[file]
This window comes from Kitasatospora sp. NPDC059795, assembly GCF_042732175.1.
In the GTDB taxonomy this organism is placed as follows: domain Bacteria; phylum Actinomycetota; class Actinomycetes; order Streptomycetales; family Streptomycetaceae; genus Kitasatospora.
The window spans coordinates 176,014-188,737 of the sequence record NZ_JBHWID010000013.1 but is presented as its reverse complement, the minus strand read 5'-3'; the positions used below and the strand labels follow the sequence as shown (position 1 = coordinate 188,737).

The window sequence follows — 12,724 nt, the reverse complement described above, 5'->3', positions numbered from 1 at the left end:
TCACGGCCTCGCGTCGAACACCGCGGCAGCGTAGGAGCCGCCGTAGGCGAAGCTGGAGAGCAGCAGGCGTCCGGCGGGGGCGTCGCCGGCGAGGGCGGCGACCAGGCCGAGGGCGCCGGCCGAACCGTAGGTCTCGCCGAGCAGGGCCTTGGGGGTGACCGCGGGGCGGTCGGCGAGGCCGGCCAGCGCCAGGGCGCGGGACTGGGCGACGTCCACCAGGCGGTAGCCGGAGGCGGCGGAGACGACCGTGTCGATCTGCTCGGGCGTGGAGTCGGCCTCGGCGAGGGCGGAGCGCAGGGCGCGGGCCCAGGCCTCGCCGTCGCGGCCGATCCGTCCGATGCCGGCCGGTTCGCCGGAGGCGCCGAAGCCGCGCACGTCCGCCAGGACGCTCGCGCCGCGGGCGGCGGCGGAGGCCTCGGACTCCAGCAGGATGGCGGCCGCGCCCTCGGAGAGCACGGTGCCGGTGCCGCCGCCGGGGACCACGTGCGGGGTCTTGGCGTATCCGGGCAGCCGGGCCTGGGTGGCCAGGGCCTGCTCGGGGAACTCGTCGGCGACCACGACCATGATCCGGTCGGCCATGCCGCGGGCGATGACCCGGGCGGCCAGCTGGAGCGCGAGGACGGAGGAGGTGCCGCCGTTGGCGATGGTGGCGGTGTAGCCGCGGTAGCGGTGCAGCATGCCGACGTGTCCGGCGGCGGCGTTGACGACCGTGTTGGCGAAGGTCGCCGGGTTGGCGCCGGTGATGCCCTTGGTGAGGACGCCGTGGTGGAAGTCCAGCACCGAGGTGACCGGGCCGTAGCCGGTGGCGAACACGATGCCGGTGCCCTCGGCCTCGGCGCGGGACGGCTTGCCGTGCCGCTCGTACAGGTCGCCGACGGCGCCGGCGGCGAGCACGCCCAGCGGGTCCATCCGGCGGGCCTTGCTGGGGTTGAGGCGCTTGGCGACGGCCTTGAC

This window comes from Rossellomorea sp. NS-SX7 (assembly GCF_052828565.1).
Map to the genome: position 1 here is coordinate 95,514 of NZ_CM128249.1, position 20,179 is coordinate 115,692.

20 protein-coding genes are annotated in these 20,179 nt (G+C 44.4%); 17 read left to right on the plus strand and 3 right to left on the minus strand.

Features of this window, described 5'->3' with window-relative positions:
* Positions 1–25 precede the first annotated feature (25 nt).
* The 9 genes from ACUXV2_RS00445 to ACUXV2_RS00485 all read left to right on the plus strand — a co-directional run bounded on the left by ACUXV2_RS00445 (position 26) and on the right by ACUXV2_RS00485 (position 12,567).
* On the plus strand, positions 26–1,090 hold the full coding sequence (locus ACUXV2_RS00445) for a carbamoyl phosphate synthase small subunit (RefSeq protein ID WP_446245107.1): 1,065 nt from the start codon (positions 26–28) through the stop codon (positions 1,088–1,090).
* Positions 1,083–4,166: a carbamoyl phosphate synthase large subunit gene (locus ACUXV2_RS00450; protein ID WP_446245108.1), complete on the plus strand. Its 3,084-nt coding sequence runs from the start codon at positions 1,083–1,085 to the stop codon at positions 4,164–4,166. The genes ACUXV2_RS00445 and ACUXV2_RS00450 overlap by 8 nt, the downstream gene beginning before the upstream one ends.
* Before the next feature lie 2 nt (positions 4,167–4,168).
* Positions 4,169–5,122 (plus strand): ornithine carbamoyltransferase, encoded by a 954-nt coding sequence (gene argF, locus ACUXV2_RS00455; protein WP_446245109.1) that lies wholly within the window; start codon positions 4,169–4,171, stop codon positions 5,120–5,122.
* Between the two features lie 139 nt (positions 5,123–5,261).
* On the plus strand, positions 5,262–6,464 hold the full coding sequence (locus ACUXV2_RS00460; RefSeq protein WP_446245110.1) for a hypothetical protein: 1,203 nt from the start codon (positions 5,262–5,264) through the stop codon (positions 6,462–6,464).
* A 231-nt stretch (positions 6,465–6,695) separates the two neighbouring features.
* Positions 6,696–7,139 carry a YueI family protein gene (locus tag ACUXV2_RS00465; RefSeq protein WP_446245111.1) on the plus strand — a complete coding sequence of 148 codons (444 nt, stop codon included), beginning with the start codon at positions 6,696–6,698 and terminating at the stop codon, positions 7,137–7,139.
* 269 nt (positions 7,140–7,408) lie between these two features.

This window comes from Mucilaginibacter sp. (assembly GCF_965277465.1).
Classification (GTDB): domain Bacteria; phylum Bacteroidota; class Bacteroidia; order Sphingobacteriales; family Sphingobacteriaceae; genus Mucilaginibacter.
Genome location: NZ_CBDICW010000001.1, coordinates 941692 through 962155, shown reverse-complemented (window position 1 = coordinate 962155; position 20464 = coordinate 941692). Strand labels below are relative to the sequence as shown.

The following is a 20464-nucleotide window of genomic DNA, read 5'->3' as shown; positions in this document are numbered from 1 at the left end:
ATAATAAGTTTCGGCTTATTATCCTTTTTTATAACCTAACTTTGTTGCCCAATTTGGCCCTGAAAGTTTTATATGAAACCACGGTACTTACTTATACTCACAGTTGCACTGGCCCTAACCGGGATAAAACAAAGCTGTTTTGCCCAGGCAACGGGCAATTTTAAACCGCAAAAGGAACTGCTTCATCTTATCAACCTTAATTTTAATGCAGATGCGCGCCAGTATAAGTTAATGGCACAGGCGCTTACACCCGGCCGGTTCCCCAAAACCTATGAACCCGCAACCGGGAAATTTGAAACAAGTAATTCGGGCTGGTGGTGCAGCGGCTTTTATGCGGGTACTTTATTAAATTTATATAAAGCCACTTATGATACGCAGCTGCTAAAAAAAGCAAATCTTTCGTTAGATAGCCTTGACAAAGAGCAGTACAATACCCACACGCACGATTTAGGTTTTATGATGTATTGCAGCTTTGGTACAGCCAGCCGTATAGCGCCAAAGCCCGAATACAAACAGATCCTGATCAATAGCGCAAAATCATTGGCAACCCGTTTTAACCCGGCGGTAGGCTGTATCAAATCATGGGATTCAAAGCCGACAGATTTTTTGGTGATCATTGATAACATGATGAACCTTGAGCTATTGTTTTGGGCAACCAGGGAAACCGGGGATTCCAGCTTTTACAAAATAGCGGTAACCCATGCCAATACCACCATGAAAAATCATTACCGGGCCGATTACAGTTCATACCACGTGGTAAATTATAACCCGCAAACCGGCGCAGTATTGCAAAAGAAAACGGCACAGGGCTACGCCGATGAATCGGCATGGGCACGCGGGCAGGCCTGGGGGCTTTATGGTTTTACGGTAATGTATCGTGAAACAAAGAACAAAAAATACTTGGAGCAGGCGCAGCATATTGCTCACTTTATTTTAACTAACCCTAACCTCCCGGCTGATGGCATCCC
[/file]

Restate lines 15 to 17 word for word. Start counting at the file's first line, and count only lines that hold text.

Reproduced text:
* Positions 4,169–5,122 (plus strand): ornithine carbamoyltransferase, encoded by a 954-nt coding sequence (gene argF, locus ACUXV2_RS00455; protein WP_446245109.1) that lies wholly within the window; start codon positions 4,169–4,171, stop codon positions 5,120–5,122.
* Between the two features lie 139 nt (positions 5,123–5,261).
* On the plus strand, positions 5,262–6,464 hold the full coding sequence (locus ACUXV2_RS00460; RefSeq protein WP_446245110.1) for a hypothetical protein: 1,203 nt from the start codon (positions 5,262–5,264) through the stop codon (positions 6,462–6,464).